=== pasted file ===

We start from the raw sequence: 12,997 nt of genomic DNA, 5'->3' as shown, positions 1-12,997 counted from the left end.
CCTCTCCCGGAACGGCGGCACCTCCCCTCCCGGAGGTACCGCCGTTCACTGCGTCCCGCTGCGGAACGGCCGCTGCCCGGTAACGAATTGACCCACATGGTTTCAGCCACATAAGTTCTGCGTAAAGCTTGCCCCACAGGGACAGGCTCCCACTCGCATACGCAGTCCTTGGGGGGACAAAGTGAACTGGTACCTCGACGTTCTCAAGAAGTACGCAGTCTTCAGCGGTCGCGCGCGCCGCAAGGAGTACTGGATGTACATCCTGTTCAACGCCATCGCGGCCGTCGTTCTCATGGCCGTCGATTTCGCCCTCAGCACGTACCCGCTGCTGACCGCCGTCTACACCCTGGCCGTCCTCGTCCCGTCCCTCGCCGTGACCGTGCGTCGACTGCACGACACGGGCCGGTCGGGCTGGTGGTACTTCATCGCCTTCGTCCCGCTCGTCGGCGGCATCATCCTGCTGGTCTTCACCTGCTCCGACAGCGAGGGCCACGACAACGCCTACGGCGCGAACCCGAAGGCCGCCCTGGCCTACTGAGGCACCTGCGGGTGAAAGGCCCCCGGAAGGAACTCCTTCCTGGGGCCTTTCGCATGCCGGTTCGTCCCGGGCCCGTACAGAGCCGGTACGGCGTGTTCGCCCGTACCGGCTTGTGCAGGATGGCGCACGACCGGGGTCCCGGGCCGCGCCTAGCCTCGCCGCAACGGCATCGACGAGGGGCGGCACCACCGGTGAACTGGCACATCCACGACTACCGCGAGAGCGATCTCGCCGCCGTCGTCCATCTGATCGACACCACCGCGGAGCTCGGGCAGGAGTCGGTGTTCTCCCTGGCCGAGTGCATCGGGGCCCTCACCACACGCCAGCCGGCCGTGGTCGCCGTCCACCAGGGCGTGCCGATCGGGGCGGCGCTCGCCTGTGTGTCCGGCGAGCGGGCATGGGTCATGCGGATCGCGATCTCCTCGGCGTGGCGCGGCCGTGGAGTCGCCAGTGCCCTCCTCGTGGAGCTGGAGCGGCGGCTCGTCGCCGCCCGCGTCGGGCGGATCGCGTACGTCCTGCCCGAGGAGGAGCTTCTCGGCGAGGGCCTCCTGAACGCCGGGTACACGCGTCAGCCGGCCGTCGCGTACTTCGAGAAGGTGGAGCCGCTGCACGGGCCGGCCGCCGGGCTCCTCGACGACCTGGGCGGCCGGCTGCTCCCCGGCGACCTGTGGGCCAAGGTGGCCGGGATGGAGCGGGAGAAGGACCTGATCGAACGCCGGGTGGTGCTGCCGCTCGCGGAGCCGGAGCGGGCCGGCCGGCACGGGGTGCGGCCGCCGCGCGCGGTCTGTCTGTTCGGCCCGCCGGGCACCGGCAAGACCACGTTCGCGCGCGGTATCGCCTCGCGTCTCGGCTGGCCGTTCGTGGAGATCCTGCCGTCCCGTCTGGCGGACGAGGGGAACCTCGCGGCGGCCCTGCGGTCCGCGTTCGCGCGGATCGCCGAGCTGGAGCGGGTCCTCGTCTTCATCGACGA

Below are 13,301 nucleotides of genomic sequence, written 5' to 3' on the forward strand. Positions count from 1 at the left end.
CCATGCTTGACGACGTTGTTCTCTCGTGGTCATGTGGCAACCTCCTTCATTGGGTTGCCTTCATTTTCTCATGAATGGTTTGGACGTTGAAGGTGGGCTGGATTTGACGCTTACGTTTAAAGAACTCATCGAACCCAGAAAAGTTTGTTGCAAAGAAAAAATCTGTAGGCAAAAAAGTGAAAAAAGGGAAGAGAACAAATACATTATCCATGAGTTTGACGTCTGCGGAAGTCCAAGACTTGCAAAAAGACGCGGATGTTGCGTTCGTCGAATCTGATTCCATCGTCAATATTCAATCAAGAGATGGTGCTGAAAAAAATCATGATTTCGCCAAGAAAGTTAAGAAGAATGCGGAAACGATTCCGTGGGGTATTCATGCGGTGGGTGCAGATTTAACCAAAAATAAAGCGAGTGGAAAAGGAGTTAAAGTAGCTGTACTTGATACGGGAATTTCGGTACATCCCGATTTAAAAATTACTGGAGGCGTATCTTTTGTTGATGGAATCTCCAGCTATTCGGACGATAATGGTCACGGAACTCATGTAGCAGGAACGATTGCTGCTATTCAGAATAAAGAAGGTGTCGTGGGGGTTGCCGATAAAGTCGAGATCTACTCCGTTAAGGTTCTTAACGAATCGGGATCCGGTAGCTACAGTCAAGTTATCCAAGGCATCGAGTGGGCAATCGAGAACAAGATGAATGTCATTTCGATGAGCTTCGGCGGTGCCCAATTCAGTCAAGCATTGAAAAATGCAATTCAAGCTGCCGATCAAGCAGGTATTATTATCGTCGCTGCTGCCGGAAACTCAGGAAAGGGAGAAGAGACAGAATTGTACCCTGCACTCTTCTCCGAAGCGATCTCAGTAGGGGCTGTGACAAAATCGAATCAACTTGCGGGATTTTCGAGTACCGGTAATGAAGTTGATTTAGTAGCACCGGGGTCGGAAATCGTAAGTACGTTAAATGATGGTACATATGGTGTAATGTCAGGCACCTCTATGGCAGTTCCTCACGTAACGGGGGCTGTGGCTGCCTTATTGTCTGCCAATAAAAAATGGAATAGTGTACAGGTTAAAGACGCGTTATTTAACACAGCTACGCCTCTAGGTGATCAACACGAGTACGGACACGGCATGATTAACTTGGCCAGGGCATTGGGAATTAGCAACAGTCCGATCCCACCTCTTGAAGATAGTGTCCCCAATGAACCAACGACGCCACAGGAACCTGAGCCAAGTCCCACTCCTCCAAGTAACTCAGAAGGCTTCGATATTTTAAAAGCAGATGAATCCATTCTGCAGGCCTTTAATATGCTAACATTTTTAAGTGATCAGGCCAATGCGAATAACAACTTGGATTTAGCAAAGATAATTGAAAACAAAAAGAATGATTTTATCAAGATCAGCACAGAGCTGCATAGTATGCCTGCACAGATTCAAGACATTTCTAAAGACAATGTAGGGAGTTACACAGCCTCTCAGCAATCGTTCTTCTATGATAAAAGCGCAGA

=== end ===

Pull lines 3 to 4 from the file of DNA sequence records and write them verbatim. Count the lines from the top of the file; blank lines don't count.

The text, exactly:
Below are 13,301 nucleotides of genomic sequence, written 5' to 3' on the forward strand. Positions count from 1 at the left end.
CCATGCTTGACGACGTTGTTCTCTCGTGGTCATGTGGCAACCTCCTTCATTGGGTTGCCTTCATTTTCTCATGAATGGTTTGGACGTTGAAGGTGGGCTGGATTTGACGCTTACGTTTAAAGAACTCATCGAACCCAGAAAAGTTTGTTGCAAAGAAAAAATCTGTAGGCAAAAAAGTGAAAAAAGGGAAGAGAACAAATACATTATCCATGAGTTTGACGTCTGCGGAAGTCCAAGACTTGCAAAAAGACGCGGATGTTGCGTTCGTCGAATCTGATTCCATCGTCAATATTCAATCAAGAGATGGTGCTGAAAAAAATCATGATTTCGCCAAGAAAGTTAAGAAGAATGCGGAAACGATTCCGTGGGGTATTCATGCGGTGGGTGCAGATTTAACCAAAAATAAAGCGAGTGGAAAAGGAGTTAAAGTAGCTGTACTTGATACGGGAATTTCGGTACATCCCGATTTAAAAATTACTGGAGGCGTATCTTTTGTTGATGGAATCTCCAGCTATTCGGACGATAATGGTCACGGAACTCATGTAGCAGGAACGATTGCTGCTATTCAGAATAAAGAAGGTGTCGTGGGGGTTGCCGATAAAGTCGAGATCTACTCCGTTAAGGTTCTTAACGAATCGGGATCCGGTAGCTACAGTCAAGTTATCCAAGGCATCGAGTGGGCAATCGAGAACAAGATGAATGTCATTTCGATGAGCTTCGGCGGTGCCCAATTCAGTCAAGCATTGAAAAATGCAATTCAAGCTGCCGATCAAGCAGGTATTATTATCGTCGCTGCTGCCGGAAACTCAGGAAAGGGAGAAGAGACAGAATTGTACCCTGCACTCTTCTCCGAAGCGATCTCAGTAGGGGCTGTGACAAAATCGAATCAACTTGCGGGATTTTCGAGTACCGGTAATGAAGTTGATTTAGTAGCACCGGGGTCGGAAATCGTAAGTACGTTAAATGATGGTACATATGGTGTAATGTCAGGCACCTCTATGGCAGTTCCTCACGTAACGGGGGCTGTGGCTGCCTTATTGTCTGCCAATAAAAAATGGAATAGTGTACAGGTTAAAGACGCGTTATTTAACACAGCTACGCCTCTAGGTGATCAACACGAGTACGGACACGGCATGATTAACTTGGCCAGGGCATTGGGAATTAGCAACAGTCCGATCCCACCTCTTGAAGATAGTGTCCCCAATGAACCAACGACGCCACAGGAACCTGAGCCAAGTCCCACTCCTCCAAGTAACTCAGAAGGCTTCGATATTTTAAAAGCAGATGAATCCATTCTGCAGGCCTTTAATATGCTAACATTTTTAAGTGATCAGGCCAATGCGAATAACAACTTGGATTTAGCAAAGATAATTGAAAACAAAAAGAATGATTTTATCAAGATCAGCACAGAGCTGCATAGTATGCCTGCACAGATTCAAGACATTTCTAAAGACAATGTAGGGAGTTACACAGCCTCTCAGCAATCGTTCTTCTATGATAAAAGCGCAGA